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Pizza & Politics - Conspiracy Theories

By Cami Mathews on November 07, 2018 in

SUU Politics

conspiracy-01The Michael O. Leavitt Center for Politics and Public Service hosts Pizza & Politics every Wednesday at noon to discuss a current political topic. Leavitt Center student employees research the topic and moderate the conversation. These discussions expose students to a variety of important issues and encourages them to share their own perspectives while learning all sides of an issue.  Free pizza is provided for all who attend.


The Leavitt Center continued the annual tradition of discussing conspiracy theories at Pizza & Politics. Students had a civil, entertaining discussion about a few different conspiracies. A lighter, less political topic allowed for new people to participate in the conversation.


The moderators for the discussion were Morgan Barney and Victoria Stephens. Morgan is a senior from Hatch, Utah, majoring in Spanish with minors in Legal Studies and Creative Writing. Victoria is a sophomore from Ogden, Utah, majoring in Political Science with a minor in History.

The discussion started by looking into why people believe conspiracy theories. Psychology researchers found that reasons for believing in conspiracy theories can be grouped into three categories:


The first is the desire for understanding and certainty. Uncertainty is an unpleasant state, and conspiracy theories provide a sense of understanding and certainty that is comforting.


The second is the desire for control and security. This is especially true when the alternative account feels threatening.


The third is the desire to maintain a positive self-image. Theories can provide community for outcasts and make people feel as though they are the holder of privileged knowledge.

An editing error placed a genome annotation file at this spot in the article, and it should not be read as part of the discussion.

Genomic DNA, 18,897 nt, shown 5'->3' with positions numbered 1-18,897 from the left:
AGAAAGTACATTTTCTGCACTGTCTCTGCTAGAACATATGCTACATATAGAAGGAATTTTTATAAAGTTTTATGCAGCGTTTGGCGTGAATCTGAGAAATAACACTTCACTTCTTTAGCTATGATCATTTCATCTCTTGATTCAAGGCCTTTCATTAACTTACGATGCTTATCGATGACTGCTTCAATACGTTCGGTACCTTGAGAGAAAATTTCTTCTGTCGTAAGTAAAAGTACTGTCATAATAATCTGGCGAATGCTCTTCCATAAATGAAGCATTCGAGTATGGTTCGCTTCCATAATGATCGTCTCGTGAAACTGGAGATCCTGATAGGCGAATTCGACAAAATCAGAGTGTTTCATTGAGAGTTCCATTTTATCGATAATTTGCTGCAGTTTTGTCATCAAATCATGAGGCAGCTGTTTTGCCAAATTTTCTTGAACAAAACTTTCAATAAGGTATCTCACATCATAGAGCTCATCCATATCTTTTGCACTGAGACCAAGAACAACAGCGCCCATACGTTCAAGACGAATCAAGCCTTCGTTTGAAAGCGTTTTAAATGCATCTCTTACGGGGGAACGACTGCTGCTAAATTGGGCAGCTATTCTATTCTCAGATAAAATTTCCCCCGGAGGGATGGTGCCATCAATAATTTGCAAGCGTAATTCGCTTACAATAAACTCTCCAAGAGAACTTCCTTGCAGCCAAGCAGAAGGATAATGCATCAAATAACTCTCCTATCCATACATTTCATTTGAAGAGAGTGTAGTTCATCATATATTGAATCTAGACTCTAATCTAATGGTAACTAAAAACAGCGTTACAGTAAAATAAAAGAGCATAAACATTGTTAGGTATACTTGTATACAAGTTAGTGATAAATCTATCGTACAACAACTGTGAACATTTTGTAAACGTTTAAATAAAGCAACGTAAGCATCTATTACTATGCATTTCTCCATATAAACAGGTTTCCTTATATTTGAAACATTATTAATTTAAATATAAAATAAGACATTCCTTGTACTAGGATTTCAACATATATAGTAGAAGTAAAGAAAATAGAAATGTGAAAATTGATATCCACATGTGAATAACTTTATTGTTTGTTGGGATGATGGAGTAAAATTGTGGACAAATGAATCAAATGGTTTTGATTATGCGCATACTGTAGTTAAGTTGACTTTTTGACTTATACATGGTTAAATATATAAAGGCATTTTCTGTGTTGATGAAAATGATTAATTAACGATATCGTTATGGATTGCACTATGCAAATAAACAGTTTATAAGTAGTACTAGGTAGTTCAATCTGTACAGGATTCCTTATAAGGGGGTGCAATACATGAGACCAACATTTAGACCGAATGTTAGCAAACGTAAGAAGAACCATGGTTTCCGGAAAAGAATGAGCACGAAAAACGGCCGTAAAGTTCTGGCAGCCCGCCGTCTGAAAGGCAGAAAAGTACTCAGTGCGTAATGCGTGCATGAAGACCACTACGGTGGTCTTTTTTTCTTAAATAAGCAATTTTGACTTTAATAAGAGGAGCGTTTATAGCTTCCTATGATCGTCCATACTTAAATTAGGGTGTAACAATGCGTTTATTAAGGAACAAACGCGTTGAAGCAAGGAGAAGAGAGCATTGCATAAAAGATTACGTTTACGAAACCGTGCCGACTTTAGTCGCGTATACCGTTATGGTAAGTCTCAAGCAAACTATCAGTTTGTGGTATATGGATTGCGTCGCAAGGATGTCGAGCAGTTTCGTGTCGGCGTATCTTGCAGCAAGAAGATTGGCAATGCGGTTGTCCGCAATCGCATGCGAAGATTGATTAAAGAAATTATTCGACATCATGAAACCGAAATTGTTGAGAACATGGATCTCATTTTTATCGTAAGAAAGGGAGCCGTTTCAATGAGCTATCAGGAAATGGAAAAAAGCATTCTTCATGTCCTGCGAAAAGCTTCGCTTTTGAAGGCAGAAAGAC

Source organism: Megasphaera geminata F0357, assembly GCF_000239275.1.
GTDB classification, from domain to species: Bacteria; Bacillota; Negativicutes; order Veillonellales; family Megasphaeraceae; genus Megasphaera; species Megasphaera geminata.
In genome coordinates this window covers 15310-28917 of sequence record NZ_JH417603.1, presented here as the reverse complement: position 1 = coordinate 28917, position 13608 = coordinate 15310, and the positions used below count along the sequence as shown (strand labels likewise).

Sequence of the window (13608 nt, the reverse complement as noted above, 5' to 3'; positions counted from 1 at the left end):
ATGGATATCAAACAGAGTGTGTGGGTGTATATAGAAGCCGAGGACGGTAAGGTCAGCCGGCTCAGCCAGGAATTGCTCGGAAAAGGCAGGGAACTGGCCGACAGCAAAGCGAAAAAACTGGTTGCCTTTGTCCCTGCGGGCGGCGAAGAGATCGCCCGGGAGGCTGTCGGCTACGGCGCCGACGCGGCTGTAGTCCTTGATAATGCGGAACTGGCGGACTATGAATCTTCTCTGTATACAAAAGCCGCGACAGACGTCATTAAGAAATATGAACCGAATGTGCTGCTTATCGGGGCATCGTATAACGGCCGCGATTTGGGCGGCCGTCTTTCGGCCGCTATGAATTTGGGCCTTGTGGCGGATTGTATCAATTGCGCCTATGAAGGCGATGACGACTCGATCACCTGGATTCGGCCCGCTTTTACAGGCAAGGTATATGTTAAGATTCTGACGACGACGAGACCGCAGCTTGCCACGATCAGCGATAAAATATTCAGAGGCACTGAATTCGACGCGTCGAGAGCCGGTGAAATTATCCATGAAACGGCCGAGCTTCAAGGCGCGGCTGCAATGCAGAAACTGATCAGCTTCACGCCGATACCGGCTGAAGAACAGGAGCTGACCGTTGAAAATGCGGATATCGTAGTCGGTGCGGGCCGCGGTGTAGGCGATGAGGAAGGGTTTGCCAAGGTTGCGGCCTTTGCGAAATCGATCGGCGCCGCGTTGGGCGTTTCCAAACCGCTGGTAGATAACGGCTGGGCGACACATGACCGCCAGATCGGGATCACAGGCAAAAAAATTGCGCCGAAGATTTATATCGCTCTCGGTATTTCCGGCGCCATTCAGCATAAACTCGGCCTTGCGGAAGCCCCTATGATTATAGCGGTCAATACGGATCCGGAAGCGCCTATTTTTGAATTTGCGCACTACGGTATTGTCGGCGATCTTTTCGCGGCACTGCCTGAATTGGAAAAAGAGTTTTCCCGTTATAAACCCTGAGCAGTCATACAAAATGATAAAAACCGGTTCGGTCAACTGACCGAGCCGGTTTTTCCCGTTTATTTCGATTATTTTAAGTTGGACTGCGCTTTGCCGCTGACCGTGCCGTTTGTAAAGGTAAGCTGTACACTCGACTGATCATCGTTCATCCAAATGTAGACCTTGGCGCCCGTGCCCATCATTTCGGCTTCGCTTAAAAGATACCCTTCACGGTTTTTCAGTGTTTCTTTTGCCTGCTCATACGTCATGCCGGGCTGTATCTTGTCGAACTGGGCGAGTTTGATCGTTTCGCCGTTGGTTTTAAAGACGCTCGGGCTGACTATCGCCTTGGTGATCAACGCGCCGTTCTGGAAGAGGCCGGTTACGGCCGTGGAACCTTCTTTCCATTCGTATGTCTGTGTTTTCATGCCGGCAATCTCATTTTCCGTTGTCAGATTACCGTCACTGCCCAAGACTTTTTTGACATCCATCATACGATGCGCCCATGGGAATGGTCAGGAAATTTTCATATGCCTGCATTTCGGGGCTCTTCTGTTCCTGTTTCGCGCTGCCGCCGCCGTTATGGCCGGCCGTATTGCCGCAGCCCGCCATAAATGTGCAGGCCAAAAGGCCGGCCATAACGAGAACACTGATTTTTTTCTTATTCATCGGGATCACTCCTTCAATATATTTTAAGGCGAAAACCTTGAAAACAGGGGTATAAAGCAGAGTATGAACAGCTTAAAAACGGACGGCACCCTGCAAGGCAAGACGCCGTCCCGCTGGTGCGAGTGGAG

With these in mind, the conversation jumped into the first conspiracy about the assassination of Dr. Martin Luther King, Jr.


Assassination of Dr. Martin Luther King, Jr.


This is what is known: Dr. King was shot and killed on a balcony in Tennessee on April 4, 1968. The FBI traced the shot to a house across the street where witnesses found binoculars, a newspaper with a story about Dr. King, and a .30-06 Remington Gamemaster that fired one shot. All three items had the fingerprints of escaped convict James Earl Ray who was caught in June in London with fake Canadian passports. He confessed to killing Dr. King, but then said he was set up by a man named Raoul.


The conspiracy is that the government was behind the killing of Dr. King. His widow, Coretta Scott King, blames the FBI who had been tracking Dr. King in the 50’s and 60’s. The FBI wiretapped his phone and monitored his movements, taking advantage of times when he seemed particularly upset or depressed. In one instance, the FBI sent him a tape that allegedly contained audio of him having an affair. With it came a note threatening Dr. King with public exposure if he didn’t kill himself, claiming the sender had evidence of other affairs.


Most students believe there is a conspiracy behind Dr. King’s death. However, the government theory was not widely accepted. If the death was to be investigated more, it would be by the government, which is the exact group being targeted. A lot of people did believe that Dr. King was killed because of how influential and powerful he was.


Faking the Moon Landing